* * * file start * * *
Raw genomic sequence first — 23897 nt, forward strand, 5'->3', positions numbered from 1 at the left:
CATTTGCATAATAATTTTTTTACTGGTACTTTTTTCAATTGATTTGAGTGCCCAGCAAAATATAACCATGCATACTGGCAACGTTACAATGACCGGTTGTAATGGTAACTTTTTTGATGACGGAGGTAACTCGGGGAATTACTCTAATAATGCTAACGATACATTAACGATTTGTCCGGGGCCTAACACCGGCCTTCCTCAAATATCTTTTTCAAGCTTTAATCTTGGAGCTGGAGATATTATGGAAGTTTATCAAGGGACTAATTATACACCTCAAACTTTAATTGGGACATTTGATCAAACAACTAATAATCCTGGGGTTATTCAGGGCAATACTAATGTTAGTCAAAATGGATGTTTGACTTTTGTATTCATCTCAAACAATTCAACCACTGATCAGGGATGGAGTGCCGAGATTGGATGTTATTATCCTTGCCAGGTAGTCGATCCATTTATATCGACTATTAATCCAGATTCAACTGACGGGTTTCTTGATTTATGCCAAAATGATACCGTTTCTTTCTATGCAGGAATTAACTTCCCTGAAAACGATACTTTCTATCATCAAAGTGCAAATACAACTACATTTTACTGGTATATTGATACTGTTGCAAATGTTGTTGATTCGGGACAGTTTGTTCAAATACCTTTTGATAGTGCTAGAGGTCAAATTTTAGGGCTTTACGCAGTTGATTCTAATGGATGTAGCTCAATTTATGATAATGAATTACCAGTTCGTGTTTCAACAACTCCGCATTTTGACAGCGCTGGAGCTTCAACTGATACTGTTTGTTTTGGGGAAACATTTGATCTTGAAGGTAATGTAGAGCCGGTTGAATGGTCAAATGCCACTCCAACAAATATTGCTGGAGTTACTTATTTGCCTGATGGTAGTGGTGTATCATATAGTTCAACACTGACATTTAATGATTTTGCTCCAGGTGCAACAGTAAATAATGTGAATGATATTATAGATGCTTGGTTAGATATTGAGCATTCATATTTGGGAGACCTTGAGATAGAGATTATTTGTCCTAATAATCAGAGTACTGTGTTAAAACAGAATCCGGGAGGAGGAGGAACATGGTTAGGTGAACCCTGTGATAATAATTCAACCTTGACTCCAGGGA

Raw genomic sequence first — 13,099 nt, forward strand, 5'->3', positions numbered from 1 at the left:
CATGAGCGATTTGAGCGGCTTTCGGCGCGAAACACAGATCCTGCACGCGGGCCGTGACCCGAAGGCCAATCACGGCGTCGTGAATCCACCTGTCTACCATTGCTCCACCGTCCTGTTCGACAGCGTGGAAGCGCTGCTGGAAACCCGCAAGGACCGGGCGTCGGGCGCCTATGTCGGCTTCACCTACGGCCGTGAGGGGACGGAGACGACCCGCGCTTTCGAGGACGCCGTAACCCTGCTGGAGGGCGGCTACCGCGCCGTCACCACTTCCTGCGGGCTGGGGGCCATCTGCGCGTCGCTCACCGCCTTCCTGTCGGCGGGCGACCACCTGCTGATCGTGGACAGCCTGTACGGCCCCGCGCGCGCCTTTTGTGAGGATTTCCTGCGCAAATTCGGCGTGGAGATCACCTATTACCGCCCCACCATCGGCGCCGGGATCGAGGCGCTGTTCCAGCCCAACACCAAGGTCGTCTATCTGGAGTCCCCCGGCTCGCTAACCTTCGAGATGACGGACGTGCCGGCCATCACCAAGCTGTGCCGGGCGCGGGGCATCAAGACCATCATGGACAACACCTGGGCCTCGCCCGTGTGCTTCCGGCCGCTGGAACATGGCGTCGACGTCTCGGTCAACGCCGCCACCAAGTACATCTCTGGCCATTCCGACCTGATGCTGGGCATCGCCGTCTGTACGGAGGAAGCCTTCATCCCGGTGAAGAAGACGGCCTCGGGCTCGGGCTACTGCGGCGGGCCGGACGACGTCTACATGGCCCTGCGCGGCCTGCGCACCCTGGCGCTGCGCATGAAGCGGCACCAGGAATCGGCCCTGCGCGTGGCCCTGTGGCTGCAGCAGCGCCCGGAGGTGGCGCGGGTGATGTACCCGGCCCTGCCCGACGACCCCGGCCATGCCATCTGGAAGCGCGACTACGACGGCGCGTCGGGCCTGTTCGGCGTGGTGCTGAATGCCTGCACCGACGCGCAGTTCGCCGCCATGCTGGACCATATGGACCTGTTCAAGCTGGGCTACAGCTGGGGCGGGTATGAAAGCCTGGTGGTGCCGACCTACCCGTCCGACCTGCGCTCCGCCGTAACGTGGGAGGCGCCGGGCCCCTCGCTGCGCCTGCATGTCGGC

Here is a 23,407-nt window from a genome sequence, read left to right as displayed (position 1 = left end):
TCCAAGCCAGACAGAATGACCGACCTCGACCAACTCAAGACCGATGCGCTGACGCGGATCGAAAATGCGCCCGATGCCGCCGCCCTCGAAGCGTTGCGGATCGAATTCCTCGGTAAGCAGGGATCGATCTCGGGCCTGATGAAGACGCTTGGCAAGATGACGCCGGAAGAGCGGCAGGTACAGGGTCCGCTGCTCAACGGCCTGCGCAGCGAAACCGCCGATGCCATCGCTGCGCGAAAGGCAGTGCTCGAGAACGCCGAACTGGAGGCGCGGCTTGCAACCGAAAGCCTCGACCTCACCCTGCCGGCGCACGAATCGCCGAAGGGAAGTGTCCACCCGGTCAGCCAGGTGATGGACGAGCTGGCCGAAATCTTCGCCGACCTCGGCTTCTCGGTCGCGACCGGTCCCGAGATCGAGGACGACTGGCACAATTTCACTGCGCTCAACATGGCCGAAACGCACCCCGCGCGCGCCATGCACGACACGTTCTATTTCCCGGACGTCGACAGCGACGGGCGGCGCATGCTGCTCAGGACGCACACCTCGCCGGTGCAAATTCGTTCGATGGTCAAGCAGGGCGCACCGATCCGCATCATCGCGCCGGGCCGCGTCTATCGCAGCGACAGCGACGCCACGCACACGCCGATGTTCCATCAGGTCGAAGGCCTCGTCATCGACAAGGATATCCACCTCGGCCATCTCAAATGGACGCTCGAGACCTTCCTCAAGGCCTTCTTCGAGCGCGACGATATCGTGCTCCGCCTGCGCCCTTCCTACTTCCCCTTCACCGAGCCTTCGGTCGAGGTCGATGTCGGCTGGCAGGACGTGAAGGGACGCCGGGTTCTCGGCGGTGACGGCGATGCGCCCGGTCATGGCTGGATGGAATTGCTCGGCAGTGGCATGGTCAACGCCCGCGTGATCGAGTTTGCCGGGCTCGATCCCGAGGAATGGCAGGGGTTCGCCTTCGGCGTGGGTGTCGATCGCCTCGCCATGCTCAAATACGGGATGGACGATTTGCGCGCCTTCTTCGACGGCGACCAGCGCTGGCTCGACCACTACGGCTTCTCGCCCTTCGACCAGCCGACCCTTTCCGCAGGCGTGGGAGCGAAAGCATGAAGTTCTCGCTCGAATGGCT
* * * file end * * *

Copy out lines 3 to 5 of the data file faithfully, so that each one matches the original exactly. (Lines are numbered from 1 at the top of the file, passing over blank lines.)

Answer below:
Raw genomic sequence first — 13,099 nt, forward strand, 5'->3', positions numbered from 1 at the left:
CATGAGCGATTTGAGCGGCTTTCGGCGCGAAACACAGATCCTGCACGCGGGCCGTGACCCGAAGGCCAATCACGGCGTCGTGAATCCACCTGTCTACCATTGCTCCACCGTCCTGTTCGACAGCGTGGAAGCGCTGCTGGAAACCCGCAAGGACCGGGCGTCGGGCGCCTATGTCGGCTTCACCTACGGCCGTGAGGGGACGGAGACGACCCGCGCTTTCGAGGACGCCGTAACCCTGCTGGAGGGCGGCTACCGCGCCGTCACCACTTCCTGCGGGCTGGGGGCCATCTGCGCGTCGCTCACCGCCTTCCTGTCGGCGGGCGACCACCTGCTGATCGTGGACAGCCTGTACGGCCCCGCGCGCGCCTTTTGTGAGGATTTCCTGCGCAAATTCGGCGTGGAGATCACCTATTACCGCCCCACCATCGGCGCCGGGATCGAGGCGCTGTTCCAGCCCAACACCAAGGTCGTCTATCTGGAGTCCCCCGGCTCGCTAACCTTCGAGATGACGGACGTGCCGGCCATCACCAAGCTGTGCCGGGCGCGGGGCATCAAGACCATCATGGACAACACCTGGGCCTCGCCCGTGTGCTTCCGGCCGCTGGAACATGGCGTCGACGTCTCGGTCAACGCCGCCACCAAGTACATCTCTGGCCATTCCGACCTGATGCTGGGCATCGCCGTCTGTACGGAGGAAGCCTTCATCCCGGTGAAGAAGACGGCCTCGGGCTCGGGCTACTGCGGCGGGCCGGACGACGTCTACATGGCCCTGCGCGGCCTGCGCACCCTGGCGCTGCGCATGAAGCGGCACCAGGAATCGGCCCTGCGCGTGGCCCTGTGGCTGCAGCAGCGCCCGGAGGTGGCGCGGGTGATGTACCCGGCCCTGCCCGACGACCCCGGCCATGCCATCTGGAAGCGCGACTACGACGGCGCGTCGGGCCTGTTCGGCGTGGTGCTGAATGCCTGCACCGACGCGCAGTTCGCCGCCATGCTGGACCATATGGACCTGTTCAAGCTGGGCTACAGCTGGGGCGGGTATGAAAGCCTGGTGGTGCCGACCTACCCGTCCGACCTGCGCTCCGCCGTAACGTGGGAGGCGCCGGGCCCCTCGCTGCGCCTGCATGTCGGC

Here is a 23,407-nt window from a genome sequence, read left to right as displayed (position 1 = left end):